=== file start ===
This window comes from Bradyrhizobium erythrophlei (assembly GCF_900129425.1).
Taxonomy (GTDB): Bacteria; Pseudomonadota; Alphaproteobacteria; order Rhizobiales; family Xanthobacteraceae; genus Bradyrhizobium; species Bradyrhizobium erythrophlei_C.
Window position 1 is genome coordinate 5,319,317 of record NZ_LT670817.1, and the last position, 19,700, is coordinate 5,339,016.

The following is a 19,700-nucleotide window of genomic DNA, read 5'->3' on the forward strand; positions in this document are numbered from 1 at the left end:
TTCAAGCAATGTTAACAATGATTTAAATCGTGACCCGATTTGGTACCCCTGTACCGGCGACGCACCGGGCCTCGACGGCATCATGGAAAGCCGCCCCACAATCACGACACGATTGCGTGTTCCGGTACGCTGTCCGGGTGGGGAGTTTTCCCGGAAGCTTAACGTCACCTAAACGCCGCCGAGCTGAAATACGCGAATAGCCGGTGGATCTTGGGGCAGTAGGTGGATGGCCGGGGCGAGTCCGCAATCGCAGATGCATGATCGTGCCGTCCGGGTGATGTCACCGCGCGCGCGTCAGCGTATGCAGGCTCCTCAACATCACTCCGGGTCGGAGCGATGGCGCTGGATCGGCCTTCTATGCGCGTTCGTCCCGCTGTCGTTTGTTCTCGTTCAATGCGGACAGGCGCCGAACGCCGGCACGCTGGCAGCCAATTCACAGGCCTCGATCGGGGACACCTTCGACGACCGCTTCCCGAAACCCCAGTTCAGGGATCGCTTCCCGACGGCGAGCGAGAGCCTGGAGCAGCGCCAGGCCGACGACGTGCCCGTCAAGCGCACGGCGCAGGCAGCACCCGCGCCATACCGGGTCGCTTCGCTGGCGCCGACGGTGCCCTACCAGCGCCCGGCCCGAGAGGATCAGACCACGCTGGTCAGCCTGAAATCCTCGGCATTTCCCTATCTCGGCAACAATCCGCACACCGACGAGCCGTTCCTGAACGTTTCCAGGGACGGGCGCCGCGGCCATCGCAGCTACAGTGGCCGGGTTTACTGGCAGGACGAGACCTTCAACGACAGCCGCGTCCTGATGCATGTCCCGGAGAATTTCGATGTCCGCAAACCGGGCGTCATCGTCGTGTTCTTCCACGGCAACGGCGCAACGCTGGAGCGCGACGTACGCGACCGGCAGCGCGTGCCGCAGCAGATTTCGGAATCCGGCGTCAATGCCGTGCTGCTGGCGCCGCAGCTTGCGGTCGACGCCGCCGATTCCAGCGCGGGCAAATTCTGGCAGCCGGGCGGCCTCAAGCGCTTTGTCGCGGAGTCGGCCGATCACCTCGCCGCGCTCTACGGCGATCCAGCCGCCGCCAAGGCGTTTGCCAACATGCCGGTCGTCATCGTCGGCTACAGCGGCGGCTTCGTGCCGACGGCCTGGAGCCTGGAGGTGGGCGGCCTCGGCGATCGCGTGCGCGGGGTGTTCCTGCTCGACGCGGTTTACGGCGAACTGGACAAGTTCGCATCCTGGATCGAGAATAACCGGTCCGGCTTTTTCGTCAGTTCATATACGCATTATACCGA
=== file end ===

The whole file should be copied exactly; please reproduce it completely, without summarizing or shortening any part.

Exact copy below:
This window comes from Bradyrhizobium erythrophlei (assembly GCF_900129425.1).
Taxonomy (GTDB): Bacteria; Pseudomonadota; Alphaproteobacteria; order Rhizobiales; family Xanthobacteraceae; genus Bradyrhizobium; species Bradyrhizobium erythrophlei_C.
Window position 1 is genome coordinate 5,319,317 of record NZ_LT670817.1, and the last position, 19,700, is coordinate 5,339,016.

The following is a 19,700-nucleotide window of genomic DNA, read 5'->3' on the forward strand; positions in this document are numbered from 1 at the left end:
TTCAAGCAATGTTAACAATGATTTAAATCGTGACCCGATTTGGTACCCCTGTACCGGCGACGCACCGGGCCTCGACGGCATCATGGAAAGCCGCCCCACAATCACGACACGATTGCGTGTTCCGGTACGCTGTCCGGGTGGGGAGTTTTCCCGGAAGCTTAACGTCACCTAAACGCCGCCGAGCTGAAATACGCGAATAGCCGGTGGATCTTGGGGCAGTAGGTGGATGGCCGGGGCGAGTCCGCAATCGCAGATGCATGATCGTGCCGTCCGGGTGATGTCACCGCGCGCGCGTCAGCGTATGCAGGCTCCTCAACATCACTCCGGGTCGGAGCGATGGCGCTGGATCGGCCTTCTATGCGCGTTCGTCCCGCTGTCGTTTGTTCTCGTTCAATGCGGACAGGCGCCGAACGCCGGCACGCTGGCAGCCAATTCACAGGCCTCGATCGGGGACACCTTCGACGACCGCTTCCCGAAACCCCAGTTCAGGGATCGCTTCCCGACGGCGAGCGAGAGCCTGGAGCAGCGCCAGGCCGACGACGTGCCCGTCAAGCGCACGGCGCAGGCAGCACCCGCGCCATACCGGGTCGCTTCGCTGGCGCCGACGGTGCCCTACCAGCGCCCGGCCCGAGAGGATCAGACCACGCTGGTCAGCCTGAAATCCTCGGCATTTCCCTATCTCGGCAACAATCCGCACACCGACGAGCCGTTCCTGAACGTTTCCAGGGACGGGCGCCGCGGCCATCGCAGCTACAGTGGCCGGGTTTACTGGCAGGACGAGACCTTCAACGACAGCCGCGTCCTGATGCATGTCCCGGAGAATTTCGATGTCCGCAAACCGGGCGTCATCGTCGTGTTCTTCCACGGCAACGGCGCAACGCTGGAGCGCGACGTACGCGACCGGCAGCGCGTGCCGCAGCAGATTTCGGAATCCGGCGTCAATGCCGTGCTGCTGGCGCCGCAGCTTGCGGTCGACGCCGCCGATTCCAGCGCGGGCAAATTCTGGCAGCCGGGCGGCCTCAAGCGCTTTGTCGCGGAGTCGGCCGATCACCTCGCCGCGCTCTACGGCGATCCAGCCGCCGCCAAGGCGTTTGCCAACATGCCGGTCGTCATCGTCGGCTACAGCGGCGGCTTCGTGCCGACGGCCTGGAGCCTGGAGGTGGGCGGCCTCGGCGATCGCGTGCGCGGGGTGTTCCTGCTCGACGCGGTTTACGGCGAACTGGACAAGTTCGCATCCTGGATCGAGAATAACCGGTCCGGCTTTTTCGTCAGTTCATATACGCATTATACCGA